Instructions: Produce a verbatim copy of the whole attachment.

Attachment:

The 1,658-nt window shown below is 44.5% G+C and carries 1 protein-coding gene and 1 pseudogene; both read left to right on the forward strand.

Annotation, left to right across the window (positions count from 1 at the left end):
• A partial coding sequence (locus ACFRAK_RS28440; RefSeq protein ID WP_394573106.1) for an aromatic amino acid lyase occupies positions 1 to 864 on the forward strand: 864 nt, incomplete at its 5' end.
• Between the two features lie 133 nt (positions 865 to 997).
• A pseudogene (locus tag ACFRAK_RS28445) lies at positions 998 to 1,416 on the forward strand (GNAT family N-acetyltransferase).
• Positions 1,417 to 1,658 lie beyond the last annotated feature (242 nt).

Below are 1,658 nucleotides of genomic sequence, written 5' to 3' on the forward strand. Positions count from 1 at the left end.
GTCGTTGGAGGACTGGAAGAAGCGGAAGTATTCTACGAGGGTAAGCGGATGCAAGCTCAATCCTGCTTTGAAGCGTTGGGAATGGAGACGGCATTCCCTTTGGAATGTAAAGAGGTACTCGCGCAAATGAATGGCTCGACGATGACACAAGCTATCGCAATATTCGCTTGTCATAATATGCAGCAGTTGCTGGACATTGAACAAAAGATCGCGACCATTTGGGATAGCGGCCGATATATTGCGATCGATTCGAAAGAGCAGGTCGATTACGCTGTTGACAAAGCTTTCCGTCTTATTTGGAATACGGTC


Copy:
The 1,658-nt window shown below is 44.5% G+C and carries 1 protein-coding gene and 1 pseudogene; both read left to right on the forward strand.

Annotation, left to right across the window (positions count from 1 at the left end):
• A partial coding sequence (locus ACFRAK_RS28440; RefSeq protein ID WP_394573106.1) for an aromatic amino acid lyase occupies positions 1 to 864 on the forward strand: 864 nt, incomplete at its 5' end.
• Between the two features lie 133 nt (positions 865 to 997).
• A pseudogene (locus tag ACFRAK_RS28445) lies at positions 998 to 1,416 on the forward strand (GNAT family N-acetyltransferase).
• Positions 1,417 to 1,658 lie beyond the last annotated feature (242 nt).

Below are 1,658 nucleotides of genomic sequence, written 5' to 3' on the forward strand. Positions count from 1 at the left end.
GTCGTTGGAGGACTGGAAGAAGCGGAAGTATTCTACGAGGGTAAGCGGATGCAAGCTCAATCCTGCTTTGAAGCGTTGGGAATGGAGACGGCATTCCCTTTGGAATGTAAAGAGGTACTCGCGCAAATGAATGGCTCGACGATGACACAAGCTATCGCAATATTCGCTTGTCATAATATGCAGCAGTTGCTGGACATTGAACAAAAGATCGCGACCATTTGGGATAGCGGCCGATATATTGCGATCGATTCGAAAGAGCAGGTCGATTACGCTGTTGACAAAGCTTTCCGTCTTATTTGGAATACGGTC